Page:Bird Life Throughout the Year (Salter, 1913).djvu/122

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first Cuckoo. The white-rumped House Martin, always later to arrive than the swallow, twitters once more about its nest under the eaves. The Wood Wren is whispering in the tops of the beeches, and a halfsmothered babbling from the tangle of briers and brambles tells where the Whitethroat is soliloquizing sotto voce over his home-coming. Meanwhile, from the thicket by the stream-side the Sedge Warbler chatters and scolds, and the persistent note of the Grasshopper Warbler rings on the ear, one of our strangest bird voices, like the stridulation of cricket or cicada in its monotony, or resembling rather the noise made by the angler's reel as it spins round when he makes a cast. Unless we live in western or northern England, in some land of hill and dale, we shall scarcely be likely to see the Pied Flycatcher, and this is unfortunate, for, with its pleasing habits and song and boldly-contrasted livery of black and white, there is no more charming bird upon our list.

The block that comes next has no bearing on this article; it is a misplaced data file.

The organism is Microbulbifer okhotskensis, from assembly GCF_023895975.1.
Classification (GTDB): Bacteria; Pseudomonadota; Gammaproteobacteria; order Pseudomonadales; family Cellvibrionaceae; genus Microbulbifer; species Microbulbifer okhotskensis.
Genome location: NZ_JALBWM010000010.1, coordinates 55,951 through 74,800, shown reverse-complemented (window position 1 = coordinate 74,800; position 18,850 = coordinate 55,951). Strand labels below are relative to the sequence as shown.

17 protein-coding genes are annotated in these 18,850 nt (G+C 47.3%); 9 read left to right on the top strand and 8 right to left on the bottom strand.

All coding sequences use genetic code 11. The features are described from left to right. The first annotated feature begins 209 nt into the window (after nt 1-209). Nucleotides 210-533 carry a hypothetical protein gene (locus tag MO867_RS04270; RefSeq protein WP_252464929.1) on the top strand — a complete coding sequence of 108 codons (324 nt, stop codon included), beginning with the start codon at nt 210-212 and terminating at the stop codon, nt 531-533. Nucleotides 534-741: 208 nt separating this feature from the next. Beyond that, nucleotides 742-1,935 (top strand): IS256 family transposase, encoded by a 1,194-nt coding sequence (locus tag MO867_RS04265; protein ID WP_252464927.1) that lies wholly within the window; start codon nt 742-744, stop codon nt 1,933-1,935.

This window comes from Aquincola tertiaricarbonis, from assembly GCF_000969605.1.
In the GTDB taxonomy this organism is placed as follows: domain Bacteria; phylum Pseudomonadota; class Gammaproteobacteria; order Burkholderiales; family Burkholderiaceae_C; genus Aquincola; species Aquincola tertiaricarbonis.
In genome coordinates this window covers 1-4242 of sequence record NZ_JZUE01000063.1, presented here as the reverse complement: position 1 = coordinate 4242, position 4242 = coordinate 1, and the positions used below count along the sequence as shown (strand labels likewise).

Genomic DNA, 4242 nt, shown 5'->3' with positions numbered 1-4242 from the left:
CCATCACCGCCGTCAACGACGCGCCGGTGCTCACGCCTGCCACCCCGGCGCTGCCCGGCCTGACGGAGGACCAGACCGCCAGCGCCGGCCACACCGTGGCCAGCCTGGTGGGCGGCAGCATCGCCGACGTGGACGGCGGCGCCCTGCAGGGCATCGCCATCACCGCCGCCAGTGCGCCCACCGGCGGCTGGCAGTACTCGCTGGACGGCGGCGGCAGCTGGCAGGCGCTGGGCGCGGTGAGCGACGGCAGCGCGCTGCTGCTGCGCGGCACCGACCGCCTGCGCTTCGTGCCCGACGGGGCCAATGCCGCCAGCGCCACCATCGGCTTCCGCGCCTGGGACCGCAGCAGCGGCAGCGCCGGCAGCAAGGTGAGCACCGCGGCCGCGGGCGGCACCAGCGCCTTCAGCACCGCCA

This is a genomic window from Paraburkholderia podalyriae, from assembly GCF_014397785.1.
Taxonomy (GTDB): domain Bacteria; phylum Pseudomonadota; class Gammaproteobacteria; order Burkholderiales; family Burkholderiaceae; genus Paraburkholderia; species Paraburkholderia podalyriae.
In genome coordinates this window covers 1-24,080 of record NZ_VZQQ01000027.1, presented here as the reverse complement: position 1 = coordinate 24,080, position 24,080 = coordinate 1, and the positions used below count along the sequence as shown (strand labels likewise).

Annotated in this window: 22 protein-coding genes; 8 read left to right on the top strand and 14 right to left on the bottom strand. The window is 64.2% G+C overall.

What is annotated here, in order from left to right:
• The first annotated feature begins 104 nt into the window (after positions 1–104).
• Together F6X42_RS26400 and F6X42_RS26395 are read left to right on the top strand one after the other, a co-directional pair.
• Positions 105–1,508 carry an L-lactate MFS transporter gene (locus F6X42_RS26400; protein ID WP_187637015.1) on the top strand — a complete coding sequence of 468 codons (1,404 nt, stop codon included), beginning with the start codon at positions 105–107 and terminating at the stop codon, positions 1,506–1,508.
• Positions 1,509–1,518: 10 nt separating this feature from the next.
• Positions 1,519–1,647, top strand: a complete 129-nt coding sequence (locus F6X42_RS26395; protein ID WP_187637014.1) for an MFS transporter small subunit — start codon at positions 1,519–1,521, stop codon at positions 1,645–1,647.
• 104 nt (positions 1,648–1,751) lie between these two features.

April will be almost giving place to May when some still night we hear from the hay-meadow the Corncrake's strident discord, welcome at first, later to become exasperating in its rasping monotony, more especially if the performer has located himself under our window. There are other migrants yet to follow, but for these we must await the warmer sun and leafier woods of May.